NORAM - Ebook

Key Recommendations for Remote Learning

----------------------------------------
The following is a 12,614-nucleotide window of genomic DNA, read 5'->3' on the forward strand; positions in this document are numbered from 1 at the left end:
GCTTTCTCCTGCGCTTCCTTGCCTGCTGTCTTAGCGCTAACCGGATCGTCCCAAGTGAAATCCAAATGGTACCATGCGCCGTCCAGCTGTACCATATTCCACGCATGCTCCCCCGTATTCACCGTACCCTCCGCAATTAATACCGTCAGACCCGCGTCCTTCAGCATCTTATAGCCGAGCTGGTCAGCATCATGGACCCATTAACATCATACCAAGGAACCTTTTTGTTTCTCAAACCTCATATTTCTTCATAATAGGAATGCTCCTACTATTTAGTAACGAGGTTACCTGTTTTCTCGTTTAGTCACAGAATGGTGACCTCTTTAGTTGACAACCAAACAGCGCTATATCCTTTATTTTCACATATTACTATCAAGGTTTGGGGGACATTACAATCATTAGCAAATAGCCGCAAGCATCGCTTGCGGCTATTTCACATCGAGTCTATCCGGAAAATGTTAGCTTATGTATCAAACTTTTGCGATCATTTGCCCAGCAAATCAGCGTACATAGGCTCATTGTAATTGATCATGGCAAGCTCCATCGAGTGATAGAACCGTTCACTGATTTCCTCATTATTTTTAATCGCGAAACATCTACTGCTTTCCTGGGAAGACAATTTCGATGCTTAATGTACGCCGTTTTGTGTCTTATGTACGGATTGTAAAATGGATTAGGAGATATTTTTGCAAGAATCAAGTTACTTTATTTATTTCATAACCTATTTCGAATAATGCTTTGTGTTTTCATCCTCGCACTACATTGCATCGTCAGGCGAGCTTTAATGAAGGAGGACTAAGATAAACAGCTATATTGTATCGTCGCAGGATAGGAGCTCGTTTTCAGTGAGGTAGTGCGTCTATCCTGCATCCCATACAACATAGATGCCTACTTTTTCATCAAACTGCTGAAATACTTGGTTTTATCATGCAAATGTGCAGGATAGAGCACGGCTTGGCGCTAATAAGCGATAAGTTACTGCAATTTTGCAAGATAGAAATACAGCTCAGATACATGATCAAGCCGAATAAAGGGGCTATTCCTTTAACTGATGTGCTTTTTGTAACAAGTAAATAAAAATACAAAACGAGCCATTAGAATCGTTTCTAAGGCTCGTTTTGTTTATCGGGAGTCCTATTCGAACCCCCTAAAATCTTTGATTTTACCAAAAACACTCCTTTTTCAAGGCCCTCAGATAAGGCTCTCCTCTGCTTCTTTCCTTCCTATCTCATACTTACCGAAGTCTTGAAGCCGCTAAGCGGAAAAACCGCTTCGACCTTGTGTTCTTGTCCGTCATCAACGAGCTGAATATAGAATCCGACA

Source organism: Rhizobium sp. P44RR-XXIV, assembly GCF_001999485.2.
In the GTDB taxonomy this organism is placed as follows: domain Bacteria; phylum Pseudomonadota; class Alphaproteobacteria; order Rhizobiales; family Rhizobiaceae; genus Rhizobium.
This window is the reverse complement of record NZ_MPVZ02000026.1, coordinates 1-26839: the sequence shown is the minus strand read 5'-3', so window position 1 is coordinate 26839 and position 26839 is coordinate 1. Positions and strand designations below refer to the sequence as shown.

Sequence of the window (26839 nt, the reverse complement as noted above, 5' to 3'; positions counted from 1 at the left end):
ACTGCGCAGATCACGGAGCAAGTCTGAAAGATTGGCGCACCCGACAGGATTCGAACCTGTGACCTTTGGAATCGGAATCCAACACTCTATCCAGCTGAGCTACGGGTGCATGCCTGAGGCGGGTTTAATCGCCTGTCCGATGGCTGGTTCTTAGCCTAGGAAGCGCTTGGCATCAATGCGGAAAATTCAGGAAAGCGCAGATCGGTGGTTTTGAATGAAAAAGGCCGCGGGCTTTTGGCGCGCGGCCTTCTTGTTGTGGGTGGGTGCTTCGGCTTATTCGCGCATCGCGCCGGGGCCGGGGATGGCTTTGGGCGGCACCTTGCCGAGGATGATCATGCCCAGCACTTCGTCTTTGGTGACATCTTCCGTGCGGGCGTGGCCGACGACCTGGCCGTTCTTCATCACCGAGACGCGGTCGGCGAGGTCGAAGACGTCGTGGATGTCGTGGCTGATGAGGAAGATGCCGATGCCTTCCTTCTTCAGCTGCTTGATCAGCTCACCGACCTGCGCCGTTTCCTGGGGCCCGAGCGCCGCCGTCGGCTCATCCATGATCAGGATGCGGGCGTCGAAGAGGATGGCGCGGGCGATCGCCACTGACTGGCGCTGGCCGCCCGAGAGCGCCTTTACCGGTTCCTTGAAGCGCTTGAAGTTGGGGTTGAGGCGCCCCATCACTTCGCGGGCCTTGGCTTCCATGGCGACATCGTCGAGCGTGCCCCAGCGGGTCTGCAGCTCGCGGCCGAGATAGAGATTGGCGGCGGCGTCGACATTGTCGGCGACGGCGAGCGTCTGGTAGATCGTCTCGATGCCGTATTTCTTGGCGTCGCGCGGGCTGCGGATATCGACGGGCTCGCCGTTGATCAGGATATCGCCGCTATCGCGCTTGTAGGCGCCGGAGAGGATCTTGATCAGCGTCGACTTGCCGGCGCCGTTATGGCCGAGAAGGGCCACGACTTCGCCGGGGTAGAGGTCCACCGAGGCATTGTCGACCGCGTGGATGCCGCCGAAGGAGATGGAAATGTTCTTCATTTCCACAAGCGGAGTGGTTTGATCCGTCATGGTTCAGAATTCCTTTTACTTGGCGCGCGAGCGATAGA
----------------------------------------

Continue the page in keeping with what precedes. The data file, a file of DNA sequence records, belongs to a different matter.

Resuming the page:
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2 Current Challenge and Meeting Students' Needs As COVID-19 shut down physical schools for the spring of 2020, school closures prompted leaders and the community at large to work through a type of Maslow's Hierarchy of Needs for students. The first focus was on basic needs: Do students have a safe place to be during the day and do they have access to meals? Communities came together to support schools and families with these basic needs. Educa- tors rallied to scale up models of remote learning to keep students engaged and mitigate learning loss as best they could. At first parents, teachers, and students expected closures to last for a couple of weeks; schools shifted their calendars around for an early spring break. Then, one by one, states began announcing that schools would be closed for the rest of the school year. As education leaders began to focus on how they would transition students to remote learning, districts scram- bled to find out how many of their students had reliable connectivity at home. SETDA found that 17% of teens don't have reliable internet access, which meant there needed to be alternatives to strictly online learning. What about devices? Was a phone or tablet enough? How many siblings in the house needed to share these devices? What about parents who were now working from home? No doubt this pandemic shined a light on inequities educators have known about for years. Meanwhile, everyone sought resources to keep kids' minds engaged. Sample agendas began popping up to help families structure a student's day at home. Educators began looking at the tools on hand to determine if they had what they needed to develop and deliver content to students. Many schools began using video-conferencing tools to meet with students in groups. Some K-12 schools were even more prepared with access to learning management systems to frame their classes. 17 17% of teens don't have reliable internet access

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